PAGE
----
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Jim Prentice’s senior staff take 5% pay cut

Alberta premier Jim Prentice
Alberta Premier Jim Prentice. THE CANADIAN PRESS/Jason Franson

CALGARY – Alberta Premier Jim Prentice announced Wednesday his senior political staff would be taking a five per cent salary cut, effective March 31.

“As we address the budgetary challenges facing our province, my cabinet and my office will continue to lead by example. I appreciate my staff’s willingness to step up,” said Prentice in a statement.

The government said this would save more than $104,000 each year, and was done “in support of the commitment to fiscal discipline.” Prentice’s own five per cent pay cut, the closure of international offices and “restraints on government procurement, travel, conference sponsorships, and printing” were listed as other cost-cutting measures.

In response, Wildrose Leader Heather Forsyth called it a “badly needed concession” after weeks of pressure from Albertans and the opposition.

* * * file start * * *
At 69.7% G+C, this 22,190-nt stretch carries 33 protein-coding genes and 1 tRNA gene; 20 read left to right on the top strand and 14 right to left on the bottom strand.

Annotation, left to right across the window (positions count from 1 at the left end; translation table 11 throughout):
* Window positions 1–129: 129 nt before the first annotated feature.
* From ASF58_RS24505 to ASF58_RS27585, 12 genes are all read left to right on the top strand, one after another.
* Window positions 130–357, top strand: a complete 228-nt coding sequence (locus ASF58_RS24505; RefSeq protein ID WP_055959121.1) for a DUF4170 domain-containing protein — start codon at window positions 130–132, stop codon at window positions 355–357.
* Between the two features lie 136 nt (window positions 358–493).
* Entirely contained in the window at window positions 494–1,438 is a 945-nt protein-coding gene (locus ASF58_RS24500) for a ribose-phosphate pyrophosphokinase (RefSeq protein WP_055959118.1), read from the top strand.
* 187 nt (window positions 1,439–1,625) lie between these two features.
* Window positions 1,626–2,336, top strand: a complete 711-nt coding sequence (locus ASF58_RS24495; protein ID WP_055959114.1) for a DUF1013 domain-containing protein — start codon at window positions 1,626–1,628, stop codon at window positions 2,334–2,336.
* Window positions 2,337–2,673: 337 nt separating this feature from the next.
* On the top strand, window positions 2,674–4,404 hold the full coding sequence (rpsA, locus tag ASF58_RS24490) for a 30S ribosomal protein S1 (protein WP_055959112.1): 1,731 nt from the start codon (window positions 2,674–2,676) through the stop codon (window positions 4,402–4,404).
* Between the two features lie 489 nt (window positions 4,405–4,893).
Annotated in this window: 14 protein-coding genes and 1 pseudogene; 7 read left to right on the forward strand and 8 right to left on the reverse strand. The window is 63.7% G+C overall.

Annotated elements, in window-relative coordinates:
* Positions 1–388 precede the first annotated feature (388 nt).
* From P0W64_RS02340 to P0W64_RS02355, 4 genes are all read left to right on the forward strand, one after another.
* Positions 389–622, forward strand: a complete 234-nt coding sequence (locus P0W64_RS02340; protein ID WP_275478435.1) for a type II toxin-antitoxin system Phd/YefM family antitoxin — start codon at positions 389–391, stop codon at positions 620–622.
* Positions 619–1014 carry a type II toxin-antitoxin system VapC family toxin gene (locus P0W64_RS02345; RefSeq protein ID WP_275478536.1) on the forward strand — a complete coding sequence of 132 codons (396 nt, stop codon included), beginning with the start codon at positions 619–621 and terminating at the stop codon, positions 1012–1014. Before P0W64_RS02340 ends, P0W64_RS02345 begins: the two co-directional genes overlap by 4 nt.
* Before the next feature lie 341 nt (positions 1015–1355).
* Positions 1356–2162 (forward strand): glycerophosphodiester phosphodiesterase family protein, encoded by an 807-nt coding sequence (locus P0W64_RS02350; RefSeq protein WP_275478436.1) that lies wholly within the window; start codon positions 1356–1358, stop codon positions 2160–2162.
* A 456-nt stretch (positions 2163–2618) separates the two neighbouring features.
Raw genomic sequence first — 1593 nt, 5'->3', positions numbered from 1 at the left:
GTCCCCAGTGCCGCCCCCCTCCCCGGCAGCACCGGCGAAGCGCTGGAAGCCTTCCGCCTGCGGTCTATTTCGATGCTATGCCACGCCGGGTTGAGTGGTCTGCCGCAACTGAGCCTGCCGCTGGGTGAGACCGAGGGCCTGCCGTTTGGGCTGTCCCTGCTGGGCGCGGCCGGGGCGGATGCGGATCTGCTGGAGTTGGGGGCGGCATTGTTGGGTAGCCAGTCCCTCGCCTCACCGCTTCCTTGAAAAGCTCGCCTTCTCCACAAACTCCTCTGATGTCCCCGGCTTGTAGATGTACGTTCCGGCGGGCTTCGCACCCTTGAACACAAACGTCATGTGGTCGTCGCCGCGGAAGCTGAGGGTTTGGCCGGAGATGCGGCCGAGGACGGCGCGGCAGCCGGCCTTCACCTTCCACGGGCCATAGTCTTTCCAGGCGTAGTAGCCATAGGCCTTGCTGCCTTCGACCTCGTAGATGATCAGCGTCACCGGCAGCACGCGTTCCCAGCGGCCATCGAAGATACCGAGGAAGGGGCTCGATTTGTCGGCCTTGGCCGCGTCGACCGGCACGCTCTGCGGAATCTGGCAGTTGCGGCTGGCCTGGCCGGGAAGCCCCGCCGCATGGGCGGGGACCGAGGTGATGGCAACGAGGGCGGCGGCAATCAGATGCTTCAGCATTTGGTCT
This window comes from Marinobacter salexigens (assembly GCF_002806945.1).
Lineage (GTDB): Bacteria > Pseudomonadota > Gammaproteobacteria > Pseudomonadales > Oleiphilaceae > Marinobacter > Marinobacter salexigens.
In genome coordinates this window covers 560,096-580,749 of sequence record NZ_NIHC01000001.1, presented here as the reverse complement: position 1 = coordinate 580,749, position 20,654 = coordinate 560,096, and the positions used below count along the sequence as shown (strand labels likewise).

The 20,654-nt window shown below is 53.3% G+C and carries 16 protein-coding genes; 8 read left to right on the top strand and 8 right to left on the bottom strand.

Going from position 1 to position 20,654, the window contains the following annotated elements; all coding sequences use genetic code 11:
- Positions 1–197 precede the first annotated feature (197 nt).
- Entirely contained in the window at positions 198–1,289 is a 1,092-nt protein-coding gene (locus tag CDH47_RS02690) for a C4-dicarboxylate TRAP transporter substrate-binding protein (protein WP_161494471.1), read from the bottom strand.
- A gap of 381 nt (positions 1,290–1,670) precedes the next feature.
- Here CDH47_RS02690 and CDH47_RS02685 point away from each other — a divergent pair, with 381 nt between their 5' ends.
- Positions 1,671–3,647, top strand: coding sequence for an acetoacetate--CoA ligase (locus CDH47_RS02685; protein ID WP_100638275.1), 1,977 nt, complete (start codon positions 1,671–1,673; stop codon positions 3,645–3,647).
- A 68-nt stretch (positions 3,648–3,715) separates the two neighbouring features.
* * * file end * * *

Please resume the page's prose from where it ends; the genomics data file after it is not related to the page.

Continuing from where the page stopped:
“The reality is Mr. Prentice’s office has ballooned to one of the most expensive in Canada and still maintains among the most expensive salaries for senior staff across government.  Recent budget estimates from Ontario show Premier Kathleen Wynne’s office total $2.7 million, or about $1.5 million cheaper than the cost ($4.2 million) of Mr. Prentice’s office after today’s announcement,” said Forsyth in a statement.

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She claimed more needs to be done to reduce wages and staffing across all managerial levels in government.

Liberal Leader David Swann called the cuts a “symbolic gesture” used to cover what he called Prentice’s “pending attack on hardworking frontline workers.”

“Make no mistake, no reduction to the salaries of highly paid senior political staff will justify asking our teachers, nurses, or paramedics to pay the price for years of PC fiscal mismanagement,” said Swann in a statement.

“We have seen this cynical and sorry tactic from PC premiers in the past as they have repeatedly slashed the budgets of front line services to respond to recurring and predictable drops in the price of oil.”

READ MORE: Alberta cabinet agrees to take 5% wage cut